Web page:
Crested honey buzzard

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Crested honey buzzard
Oriental Honey Buzzard (Pernis ptilorhynchus) Photograph By Shantanu Kuveskar.jpg
at Mangaon, Maharashtra, India
Scientific classification
Kingdom: Animalia
Phylum: Chordata
Class: Aves
Order: Accipitriformes
Family: Accipitridae
Genus: Pernis
Species: P. ptilorhyncus
Binomial name
Pernis ptilorhyncus
Temminck, 1821

The crested honey buzzard (Pernis ptilorhyncus) is a bird of prey in the family Accipitridae which also includes many other diurnal raptors such as kites, eagles and harriers. This species is also known as the Oriental honey buzzard.


Roller coaster display of Pernis species

Despite its name, this species is not related to Buteo buzzards, and is taxonomically closer to the kites.[citation needed] It appears long-necked with a small head (resembling that of a pigeon), and soars on flat wings. The head lacks a strong supraciliary ridge giving it a very un-raptor-like facial appearance. It has a long tail and a short head crest. It is brown above, but not as dark as honey buzzard, and paler below. There is a dark throat stripe. Unusually for a large bird of prey, the sexes can be distinguished. The male has a blue-grey head, while the female's head is brown. She is slightly larger and darker than the male. The male has a black tail with a white band, whilst the female resembles female honey buzzard.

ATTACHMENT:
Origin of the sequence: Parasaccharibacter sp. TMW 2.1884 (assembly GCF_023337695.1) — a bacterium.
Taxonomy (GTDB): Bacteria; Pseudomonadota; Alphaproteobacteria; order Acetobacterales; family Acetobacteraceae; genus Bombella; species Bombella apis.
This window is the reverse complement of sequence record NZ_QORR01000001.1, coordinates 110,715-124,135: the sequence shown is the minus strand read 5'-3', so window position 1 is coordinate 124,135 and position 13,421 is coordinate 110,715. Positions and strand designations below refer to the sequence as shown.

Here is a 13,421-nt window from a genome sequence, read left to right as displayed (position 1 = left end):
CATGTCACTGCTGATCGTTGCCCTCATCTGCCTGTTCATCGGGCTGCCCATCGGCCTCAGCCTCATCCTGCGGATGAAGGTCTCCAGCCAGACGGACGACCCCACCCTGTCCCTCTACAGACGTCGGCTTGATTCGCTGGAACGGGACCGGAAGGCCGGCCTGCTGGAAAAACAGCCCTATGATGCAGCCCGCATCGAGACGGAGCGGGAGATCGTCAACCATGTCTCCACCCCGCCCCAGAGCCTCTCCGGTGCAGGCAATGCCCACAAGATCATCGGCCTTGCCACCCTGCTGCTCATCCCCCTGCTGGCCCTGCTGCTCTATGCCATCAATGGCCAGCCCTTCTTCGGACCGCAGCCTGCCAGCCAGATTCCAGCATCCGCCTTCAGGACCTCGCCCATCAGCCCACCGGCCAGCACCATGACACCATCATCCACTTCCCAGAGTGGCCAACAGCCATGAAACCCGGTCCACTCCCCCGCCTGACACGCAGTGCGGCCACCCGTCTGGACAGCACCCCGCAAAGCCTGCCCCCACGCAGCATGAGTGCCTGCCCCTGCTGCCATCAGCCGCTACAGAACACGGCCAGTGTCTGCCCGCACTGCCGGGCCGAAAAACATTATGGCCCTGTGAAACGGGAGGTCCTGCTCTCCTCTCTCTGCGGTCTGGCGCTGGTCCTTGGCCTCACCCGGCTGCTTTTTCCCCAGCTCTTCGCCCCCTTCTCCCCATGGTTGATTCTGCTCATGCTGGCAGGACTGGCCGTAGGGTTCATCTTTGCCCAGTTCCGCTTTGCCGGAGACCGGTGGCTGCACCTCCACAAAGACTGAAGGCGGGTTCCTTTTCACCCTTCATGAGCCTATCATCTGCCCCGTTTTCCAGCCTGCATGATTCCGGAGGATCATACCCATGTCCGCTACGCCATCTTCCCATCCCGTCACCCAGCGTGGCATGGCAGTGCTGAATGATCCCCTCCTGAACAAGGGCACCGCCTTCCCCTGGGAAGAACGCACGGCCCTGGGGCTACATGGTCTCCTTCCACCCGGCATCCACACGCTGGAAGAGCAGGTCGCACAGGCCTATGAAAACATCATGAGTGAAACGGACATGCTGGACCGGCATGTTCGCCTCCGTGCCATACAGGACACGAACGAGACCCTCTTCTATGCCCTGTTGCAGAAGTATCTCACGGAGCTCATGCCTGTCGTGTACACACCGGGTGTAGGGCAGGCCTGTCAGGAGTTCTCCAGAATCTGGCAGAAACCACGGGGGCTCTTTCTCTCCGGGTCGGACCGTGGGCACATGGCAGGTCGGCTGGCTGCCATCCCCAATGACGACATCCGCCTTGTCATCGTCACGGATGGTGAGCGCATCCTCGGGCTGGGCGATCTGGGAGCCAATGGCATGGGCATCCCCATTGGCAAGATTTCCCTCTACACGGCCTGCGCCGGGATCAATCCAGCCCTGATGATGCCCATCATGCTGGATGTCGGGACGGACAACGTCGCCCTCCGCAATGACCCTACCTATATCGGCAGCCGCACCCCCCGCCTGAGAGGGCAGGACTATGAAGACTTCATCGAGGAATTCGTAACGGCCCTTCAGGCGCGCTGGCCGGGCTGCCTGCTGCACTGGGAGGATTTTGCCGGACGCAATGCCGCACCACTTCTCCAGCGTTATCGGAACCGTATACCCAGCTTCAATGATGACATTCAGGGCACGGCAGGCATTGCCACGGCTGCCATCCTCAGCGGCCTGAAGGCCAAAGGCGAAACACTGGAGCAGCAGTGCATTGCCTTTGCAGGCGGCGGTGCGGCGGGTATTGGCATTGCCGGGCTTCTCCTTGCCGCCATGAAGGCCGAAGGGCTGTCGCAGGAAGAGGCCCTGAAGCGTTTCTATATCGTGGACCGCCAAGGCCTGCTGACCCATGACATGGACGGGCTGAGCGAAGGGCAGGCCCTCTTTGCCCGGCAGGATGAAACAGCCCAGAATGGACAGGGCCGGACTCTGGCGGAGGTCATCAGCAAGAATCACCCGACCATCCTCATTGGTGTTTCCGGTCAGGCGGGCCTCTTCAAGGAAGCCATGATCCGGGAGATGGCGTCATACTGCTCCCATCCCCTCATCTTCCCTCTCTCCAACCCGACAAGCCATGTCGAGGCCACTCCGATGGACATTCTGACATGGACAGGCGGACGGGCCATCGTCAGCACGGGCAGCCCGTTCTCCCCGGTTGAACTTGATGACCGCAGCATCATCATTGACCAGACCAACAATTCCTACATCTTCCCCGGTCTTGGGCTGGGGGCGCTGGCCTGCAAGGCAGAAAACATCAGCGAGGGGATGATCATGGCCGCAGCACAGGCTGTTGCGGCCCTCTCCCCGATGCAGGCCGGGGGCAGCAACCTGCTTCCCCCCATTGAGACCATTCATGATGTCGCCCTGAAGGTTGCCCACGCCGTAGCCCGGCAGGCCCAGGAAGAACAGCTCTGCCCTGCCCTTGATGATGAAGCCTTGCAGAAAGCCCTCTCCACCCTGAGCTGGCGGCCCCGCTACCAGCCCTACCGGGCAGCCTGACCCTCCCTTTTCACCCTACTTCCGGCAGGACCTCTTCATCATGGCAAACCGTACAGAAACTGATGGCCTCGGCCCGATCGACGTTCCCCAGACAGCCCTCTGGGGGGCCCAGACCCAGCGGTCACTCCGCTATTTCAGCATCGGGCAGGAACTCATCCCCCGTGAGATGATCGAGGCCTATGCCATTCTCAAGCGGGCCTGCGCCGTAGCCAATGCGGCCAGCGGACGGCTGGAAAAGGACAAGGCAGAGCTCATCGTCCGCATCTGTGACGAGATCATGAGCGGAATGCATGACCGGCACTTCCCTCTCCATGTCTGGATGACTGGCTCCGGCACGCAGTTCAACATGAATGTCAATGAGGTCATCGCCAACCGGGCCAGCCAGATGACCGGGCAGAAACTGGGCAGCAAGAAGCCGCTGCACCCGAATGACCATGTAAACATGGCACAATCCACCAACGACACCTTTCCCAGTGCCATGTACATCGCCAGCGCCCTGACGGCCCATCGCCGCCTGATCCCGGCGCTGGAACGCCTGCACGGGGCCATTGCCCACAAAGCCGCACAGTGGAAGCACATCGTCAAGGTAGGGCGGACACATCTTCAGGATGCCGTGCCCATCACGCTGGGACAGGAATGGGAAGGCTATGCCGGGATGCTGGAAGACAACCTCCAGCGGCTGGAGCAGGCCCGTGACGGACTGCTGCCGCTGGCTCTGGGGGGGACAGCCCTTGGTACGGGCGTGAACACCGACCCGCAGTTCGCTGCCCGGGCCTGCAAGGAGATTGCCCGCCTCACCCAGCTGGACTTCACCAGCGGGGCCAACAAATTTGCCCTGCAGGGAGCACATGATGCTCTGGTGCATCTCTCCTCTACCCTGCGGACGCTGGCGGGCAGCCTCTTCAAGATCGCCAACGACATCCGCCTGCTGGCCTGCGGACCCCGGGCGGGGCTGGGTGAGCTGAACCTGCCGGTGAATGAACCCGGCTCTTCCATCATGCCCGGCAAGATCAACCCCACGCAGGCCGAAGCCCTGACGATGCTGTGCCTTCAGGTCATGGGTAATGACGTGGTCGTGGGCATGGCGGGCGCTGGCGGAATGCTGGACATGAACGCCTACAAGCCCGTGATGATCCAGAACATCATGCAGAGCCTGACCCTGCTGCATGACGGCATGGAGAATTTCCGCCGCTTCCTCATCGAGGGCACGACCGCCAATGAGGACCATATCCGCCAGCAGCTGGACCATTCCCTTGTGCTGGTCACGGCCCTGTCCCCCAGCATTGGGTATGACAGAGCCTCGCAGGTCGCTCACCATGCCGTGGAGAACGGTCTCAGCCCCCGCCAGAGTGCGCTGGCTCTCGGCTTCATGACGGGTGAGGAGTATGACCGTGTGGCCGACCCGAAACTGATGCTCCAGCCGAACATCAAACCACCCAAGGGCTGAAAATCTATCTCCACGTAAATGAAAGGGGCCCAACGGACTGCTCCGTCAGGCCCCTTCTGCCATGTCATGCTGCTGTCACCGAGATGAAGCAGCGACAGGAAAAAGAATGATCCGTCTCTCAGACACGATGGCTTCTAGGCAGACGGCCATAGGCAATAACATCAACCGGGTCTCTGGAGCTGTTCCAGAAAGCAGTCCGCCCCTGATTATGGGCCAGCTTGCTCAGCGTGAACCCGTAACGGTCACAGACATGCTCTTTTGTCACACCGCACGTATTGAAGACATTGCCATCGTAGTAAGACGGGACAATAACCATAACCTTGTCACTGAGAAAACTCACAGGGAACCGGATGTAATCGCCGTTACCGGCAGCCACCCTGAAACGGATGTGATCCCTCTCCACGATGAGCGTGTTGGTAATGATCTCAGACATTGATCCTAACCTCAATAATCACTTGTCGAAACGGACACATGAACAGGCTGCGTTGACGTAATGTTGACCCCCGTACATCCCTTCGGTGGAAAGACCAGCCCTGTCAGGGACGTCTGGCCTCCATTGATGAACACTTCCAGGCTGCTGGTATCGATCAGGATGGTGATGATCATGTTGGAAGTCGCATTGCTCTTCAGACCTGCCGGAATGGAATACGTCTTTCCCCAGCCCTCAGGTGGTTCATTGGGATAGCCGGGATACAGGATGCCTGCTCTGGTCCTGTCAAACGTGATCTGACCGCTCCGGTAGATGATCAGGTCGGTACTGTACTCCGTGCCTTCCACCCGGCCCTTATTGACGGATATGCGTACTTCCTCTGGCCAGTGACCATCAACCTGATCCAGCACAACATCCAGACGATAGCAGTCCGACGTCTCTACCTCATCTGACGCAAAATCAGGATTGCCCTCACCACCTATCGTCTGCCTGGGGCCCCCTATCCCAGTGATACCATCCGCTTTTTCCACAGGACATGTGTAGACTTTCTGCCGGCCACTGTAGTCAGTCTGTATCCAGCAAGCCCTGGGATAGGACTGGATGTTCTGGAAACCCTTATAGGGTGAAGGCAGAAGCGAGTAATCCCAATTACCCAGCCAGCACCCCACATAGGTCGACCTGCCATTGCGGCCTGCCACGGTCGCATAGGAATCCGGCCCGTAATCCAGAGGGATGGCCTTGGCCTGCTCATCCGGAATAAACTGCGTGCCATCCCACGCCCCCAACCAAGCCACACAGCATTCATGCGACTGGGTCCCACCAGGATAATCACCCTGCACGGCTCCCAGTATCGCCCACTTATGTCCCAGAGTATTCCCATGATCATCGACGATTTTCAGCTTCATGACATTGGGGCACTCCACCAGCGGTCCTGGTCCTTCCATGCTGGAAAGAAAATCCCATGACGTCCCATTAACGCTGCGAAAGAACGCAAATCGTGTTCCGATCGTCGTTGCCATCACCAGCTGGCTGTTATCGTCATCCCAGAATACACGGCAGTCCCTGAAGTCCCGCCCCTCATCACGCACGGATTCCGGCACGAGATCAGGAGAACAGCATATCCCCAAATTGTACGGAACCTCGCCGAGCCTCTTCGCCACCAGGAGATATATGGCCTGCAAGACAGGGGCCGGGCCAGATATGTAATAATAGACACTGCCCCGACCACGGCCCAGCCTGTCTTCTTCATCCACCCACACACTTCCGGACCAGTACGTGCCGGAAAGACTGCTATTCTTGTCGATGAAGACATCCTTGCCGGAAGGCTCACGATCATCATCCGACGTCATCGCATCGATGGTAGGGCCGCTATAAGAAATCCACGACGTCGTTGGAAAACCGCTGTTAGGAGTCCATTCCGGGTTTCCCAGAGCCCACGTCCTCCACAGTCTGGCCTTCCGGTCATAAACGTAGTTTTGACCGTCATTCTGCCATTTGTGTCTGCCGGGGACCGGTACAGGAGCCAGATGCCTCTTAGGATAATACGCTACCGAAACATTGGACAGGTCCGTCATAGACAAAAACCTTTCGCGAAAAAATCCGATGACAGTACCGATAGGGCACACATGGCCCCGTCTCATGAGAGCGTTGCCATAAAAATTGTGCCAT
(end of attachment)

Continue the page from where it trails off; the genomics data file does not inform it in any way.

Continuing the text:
It breeds in Asia from central Siberia east to Japan. It is a summer migrant to Siberia, wintering in tropical south east Asia. Elsewhere it is more-or-less resident. It is a specialist feeder, living mainly on the larvae of social bees and wasps, also eating bits of comb and honey; [2] it will take other small insect prey such as cicadas.[3]

The crested honey buzzard breeds in woodland, and is inconspicuous except in the spring, when the mating display includes wing-clapping. The display of roller-coasting in flight and fluttering wings at the peak of the ascent are characteristic of the genus Pernis.[4][5]

It is larger and longer winged than its western counterpart, the European honey buzzard, Pernis apivorus.


It has been suggested that the similarity in plumage between juvenile crested honey buzzard and the Spizaetus hawk-eagles has arisen as a partial protection against predation by larger raptors. The eagles have stronger bills and talons, and are likely to be less vulnerable than the Pernis species.

Similar mimicry is shown by the juveniles of the European honey buzzard, which resembles the common buzzard. Although the northern goshawk is capable of killing both species, it is likely to be more cautious about attacking the better protected Buteo species.



  1. ^ BirdLife International (2004). Pernis ptilorhynchus. 2006. IUCN Red List of Threatened Species. IUCN 2006. Retrieved on 28 Jan 2008. Database entry includes justification for why the species is of least concern
  2. ^
  3. ^ Brues, Charles T. (1950). "Large Raptorial Birds as Enemies of Cicadas" (PDF). Psyche 57 (2): 74–76. doi:10.1155/1950/49542. 
  4. ^ James Ferguson-Lees, David A. Christie, Kim Franklin, Philip Burton, David Mead (2001). Raptors of the World: An Identification Guide to the Birds of Prey of the World. HMCo Field Guides. ISBN 0-618-12762-3. 
  5. ^ Gewers, G.; Curio, E. and Hembra, S H (2006). "First observation of an advertisement display flight of 'Steere's Honey-buzzard' Pernis (celebensis) steerei on Panay, Philippines" (PDF). Forktail 22: 163–165. 

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